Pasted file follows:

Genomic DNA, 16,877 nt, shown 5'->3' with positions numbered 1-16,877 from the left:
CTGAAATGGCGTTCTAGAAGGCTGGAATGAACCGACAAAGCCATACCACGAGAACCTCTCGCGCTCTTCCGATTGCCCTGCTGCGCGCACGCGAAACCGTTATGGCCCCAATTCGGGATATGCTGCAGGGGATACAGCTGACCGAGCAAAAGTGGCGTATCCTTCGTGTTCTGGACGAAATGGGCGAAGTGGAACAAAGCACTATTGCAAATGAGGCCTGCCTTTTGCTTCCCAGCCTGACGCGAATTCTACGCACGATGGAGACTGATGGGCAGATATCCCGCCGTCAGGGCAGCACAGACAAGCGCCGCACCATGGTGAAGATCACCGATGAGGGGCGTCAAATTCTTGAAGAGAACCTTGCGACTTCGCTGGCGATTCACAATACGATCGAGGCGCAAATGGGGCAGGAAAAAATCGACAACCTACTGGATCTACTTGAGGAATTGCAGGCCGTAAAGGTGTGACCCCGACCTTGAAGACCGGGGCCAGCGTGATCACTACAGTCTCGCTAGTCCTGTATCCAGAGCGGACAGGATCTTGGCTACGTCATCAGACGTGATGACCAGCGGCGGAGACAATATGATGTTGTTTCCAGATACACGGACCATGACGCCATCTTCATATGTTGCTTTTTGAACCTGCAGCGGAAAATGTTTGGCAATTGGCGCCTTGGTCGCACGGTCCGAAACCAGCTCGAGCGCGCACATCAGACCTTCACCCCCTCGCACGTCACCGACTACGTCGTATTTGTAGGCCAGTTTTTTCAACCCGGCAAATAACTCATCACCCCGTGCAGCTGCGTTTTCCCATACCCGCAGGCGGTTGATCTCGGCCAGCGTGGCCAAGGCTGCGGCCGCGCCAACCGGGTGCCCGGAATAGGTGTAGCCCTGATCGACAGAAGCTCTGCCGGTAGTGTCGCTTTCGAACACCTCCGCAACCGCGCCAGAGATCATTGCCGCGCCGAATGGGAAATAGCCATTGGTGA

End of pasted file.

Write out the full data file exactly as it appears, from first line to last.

Genomic DNA, 16,877 nt, shown 5'->3' with positions numbered 1-16,877 from the left:
CTGAAATGGCGTTCTAGAAGGCTGGAATGAACCGACAAAGCCATACCACGAGAACCTCTCGCGCTCTTCCGATTGCCCTGCTGCGCGCACGCGAAACCGTTATGGCCCCAATTCGGGATATGCTGCAGGGGATACAGCTGACCGAGCAAAAGTGGCGTATCCTTCGTGTTCTGGACGAAATGGGCGAAGTGGAACAAAGCACTATTGCAAATGAGGCCTGCCTTTTGCTTCCCAGCCTGACGCGAATTCTACGCACGATGGAGACTGATGGGCAGATATCCCGCCGTCAGGGCAGCACAGACAAGCGCCGCACCATGGTGAAGATCACCGATGAGGGGCGTCAAATTCTTGAAGAGAACCTTGCGACTTCGCTGGCGATTCACAATACGATCGAGGCGCAAATGGGGCAGGAAAAAATCGACAACCTACTGGATCTACTTGAGGAATTGCAGGCCGTAAAGGTGTGACCCCGACCTTGAAGACCGGGGCCAGCGTGATCACTACAGTCTCGCTAGTCCTGTATCCAGAGCGGACAGGATCTTGGCTACGTCATCAGACGTGATGACCAGCGGCGGAGACAATATGATGTTGTTTCCAGATACACGGACCATGACGCCATCTTCATATGTTGCTTTTTGAACCTGCAGCGGAAAATGTTTGGCAATTGGCGCCTTGGTCGCACGGTCCGAAACCAGCTCGAGCGCGCACATCAGACCTTCACCCCCTCGCACGTCACCGACTACGTCGTATTTGTAGGCCAGTTTTTTCAACCCGGCAAATAACTCATCACCCCGTGCAGCTGCGTTTTCCCATACCCGCAGGCGGTTGATCTCGGCCAGCGTGGCCAAGGCTGCGGCCGCGCCAACCGGGTGCCCGGAATAGGTGTAGCCCTGATCGACAGAAGCTCTGCCGGTAGTGTCGCTTTCGAACACCTCCGCAACCGCGCCAGAGATCATTGCCGCGCCGAATGGGAAATAGCCATTGGTGA